Q: Would you introduce yourself?
A: Hi, I’m Richard C. White, a science fiction/fantasy author and occasional blog contributor here at Black Gate. I’m also the sponsor of the For a Few Gold Pieces More Kickstarter. Along with my writing, I’m a member of the Writer Beware committee for the Science Fiction and Fantasy Writers of America.
What is this project about?
For a Few Gold Pieces More is a collection of ten short stories I originally did for an e-publisher a few years ago. After having the rights to these stories returned, I decided it was time to release them as a collection, both e-book and in print. It’s tough to promote an e-only series at conventions, because as soon as you get people interested, they want the book now — not when they go home and try to remember what the book was or who wrote it.
The idea for the stories was to take folktales, fairy tales, and legends and given them a decidedly dark twist. And speaking of dark twists, my protagonist isn’t exactly a hero, but he’s not as hard and cynical as he like to think he is. Suffice to say he does what it takes to get the job done.
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The heroes paraded back into the village, leading their mules laden with treasure liberated from a nearby dungeon. As they entered the small village in the middle of nowhere, they soon split up to take care of their spoils. Three of them met with the local jeweler, presenting him with the choicest gems and fine jewelry they’d acquired on their adventure. The others descended on the local merchants to sell off the more mundane treasures while the sorcerer carried the magic items the party did not need to the convenient wizard’s tower, turning them into useful gold coins. The rogue slipped away to meet with the local guildmaster to make his abeyance and provide him with a cut of the treasure. The guildmaster smiled at the bounty and passed on a list to the rogue for items to search for in his further adventures.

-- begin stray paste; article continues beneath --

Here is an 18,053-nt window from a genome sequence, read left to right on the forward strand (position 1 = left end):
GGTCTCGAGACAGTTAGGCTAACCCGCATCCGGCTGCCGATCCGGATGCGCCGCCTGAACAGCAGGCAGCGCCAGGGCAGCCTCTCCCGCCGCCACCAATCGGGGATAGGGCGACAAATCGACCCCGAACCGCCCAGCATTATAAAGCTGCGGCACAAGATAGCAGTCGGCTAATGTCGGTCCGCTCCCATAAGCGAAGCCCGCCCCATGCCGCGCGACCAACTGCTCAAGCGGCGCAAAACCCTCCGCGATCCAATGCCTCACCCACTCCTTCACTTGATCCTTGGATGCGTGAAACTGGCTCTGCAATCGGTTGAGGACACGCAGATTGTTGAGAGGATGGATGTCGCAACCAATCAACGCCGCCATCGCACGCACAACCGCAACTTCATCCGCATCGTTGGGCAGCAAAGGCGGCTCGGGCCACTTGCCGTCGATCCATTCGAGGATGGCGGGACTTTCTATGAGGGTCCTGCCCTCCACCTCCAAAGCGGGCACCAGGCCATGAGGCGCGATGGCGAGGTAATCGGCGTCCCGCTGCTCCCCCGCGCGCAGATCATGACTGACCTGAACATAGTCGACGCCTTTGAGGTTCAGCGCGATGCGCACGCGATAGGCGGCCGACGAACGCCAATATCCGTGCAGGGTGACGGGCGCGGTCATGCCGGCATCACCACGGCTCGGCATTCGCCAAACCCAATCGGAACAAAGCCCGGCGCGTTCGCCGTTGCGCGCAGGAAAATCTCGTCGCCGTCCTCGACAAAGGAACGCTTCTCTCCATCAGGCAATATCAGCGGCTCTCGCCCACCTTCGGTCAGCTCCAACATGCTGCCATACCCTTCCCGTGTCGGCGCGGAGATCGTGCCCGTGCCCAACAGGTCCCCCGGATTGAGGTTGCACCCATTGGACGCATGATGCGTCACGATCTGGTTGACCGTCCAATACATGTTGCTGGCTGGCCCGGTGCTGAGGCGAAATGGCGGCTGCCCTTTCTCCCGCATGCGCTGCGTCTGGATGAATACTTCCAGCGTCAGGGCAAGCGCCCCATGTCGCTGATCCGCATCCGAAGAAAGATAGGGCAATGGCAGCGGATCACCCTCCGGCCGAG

That evening, the sounds of merriment filled the air of the village. A crowd had gathered at the local tavern and the barmaids whirled away from those patrons who became too “inquisitive” as they delivered the mugs of ale and heaping piles of food to those assembled. The female barbarian noted with approval the new bartender was a strapping young man who was returning her admiring looks. Only the poor watchman was left out, standing his lonely guard as he patrolled the streets of the village, staring out into the darkness that hid who knows what.
If you’re like me, that scene sounds awfully familiar. It’s appeared too often in bad fantasy stories, bad fantasy movies, and WAY too many role playing games. “But Rich,” you say, “the party has to have somewhere to spend their treasure. Otherwise, there’s no point in giving it out?”
And my response is, “You’re absolutely right, but for the wrong reasons.” Let me explain what I mean. (Good, otherwise this would be a darn short blog entry – Editor).
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